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Friday, 21 September 2012 00:00
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Investment Board promises to be a game-changer

Investors will continue to be jittery till the political crisis is resolved, perhaps even afterwards, given the obvious differences between the Congress and the Samajwadi Party, which is supposed to replace the Trinamool in the UPA. But it’s important to keep in mind that even if the government is unable to carry out much legislative business—such as clearing a hike in FDI in insurance, were the Cabinet to clear it—it still has the capacity to unleash a lot of reforms. Perhaps the biggest of them all is the National Investment Approval Board (NIAB) which, in one stroke, can transform the way, say, forest and environment clearances are given for large projects.

Today, under the rules of business, line ministries provide clearances and this is where many projects get stuck. Under the NIAB scheme, the rules of business are to be changed and the authority to give clearances will be transferred from the line ministries to the NIAB. Each individual ministry will continue to give its views, but the final view taken will be that of the NIAB. In the case of environment clearances, where many feel the existing clearance procedures are opaque, other ministries who are represented on the NIAB will also get a chance to make their point. The hope is that some large projects that are held up on environment grounds may just get cleared by the NIAB after taking into account their larger implications, though with adequate care to ensure the environment is protected. Or take the R2 lakh crore worth of projects that are stuck between ministries, for land or other clearances. The NIAB could, like the Foreign Investment Promotion Board (FIPB), get various ministries to sit across a table and simultaneously grant all clearances within a tight timeframe.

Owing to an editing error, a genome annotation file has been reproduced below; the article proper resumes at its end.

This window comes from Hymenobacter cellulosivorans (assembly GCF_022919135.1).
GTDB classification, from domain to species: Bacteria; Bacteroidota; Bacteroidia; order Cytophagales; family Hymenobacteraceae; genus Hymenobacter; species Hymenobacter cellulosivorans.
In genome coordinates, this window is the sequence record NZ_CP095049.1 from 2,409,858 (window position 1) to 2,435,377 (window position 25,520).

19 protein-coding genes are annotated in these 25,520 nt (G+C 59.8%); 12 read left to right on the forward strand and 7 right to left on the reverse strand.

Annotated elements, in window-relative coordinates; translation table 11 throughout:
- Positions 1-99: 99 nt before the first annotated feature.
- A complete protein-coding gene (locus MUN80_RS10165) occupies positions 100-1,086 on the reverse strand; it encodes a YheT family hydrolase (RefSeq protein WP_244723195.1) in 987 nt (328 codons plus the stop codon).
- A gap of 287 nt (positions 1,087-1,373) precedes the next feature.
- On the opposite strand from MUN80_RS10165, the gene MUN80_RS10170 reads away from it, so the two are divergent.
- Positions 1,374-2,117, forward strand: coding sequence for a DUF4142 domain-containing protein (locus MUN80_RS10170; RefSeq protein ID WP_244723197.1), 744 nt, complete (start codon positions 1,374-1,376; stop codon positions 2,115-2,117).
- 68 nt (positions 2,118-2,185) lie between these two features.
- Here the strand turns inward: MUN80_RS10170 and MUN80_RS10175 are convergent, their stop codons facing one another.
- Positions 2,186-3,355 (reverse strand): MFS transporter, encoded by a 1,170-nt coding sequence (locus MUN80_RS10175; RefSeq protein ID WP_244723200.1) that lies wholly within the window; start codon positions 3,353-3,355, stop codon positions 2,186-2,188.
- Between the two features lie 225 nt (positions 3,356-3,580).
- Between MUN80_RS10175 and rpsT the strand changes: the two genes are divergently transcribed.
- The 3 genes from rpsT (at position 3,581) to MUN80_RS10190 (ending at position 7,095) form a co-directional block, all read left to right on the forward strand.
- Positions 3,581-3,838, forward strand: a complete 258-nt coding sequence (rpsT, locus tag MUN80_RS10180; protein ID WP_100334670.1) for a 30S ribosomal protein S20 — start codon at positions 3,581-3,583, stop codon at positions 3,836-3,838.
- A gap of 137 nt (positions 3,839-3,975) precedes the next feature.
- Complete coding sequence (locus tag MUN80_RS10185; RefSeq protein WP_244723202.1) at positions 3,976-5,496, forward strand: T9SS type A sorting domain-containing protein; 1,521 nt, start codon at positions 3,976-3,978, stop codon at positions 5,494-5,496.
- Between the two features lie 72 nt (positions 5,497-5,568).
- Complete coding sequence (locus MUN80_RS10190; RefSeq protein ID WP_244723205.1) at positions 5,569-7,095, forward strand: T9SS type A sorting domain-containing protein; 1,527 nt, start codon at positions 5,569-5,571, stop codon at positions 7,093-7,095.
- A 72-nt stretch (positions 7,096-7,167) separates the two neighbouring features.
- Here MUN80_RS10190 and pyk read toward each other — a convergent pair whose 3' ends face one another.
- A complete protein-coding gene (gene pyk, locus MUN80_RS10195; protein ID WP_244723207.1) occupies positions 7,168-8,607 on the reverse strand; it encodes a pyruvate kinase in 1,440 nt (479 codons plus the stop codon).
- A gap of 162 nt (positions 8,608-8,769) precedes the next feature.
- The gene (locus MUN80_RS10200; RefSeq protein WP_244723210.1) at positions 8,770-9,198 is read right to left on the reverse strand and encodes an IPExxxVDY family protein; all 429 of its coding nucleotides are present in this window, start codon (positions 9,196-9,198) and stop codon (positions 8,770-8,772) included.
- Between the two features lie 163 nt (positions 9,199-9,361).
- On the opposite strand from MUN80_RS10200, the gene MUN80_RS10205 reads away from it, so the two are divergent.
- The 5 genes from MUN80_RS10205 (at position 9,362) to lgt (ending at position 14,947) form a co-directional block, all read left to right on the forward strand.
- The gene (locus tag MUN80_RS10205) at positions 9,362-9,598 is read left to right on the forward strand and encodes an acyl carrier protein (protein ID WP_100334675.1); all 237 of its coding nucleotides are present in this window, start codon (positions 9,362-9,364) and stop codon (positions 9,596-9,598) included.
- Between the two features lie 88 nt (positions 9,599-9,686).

Many of these clearances, and more, form part of the 45-day reforms programme of the finance ministry. While the programme has taken a hit due to the political uncertainty caused by Mamata Banerjee’s decision to withdraw from the UPA, and the fact that neither the Samajwadi Party nor the Bahujan Samaj Party have clearly said they will form part of the UPA, the larger point is that what passes for policy paralysis in India is, to a very large extent, administrative paralysis. The NIAB is one solution to a very large part of the problem. Now to make it work.

 

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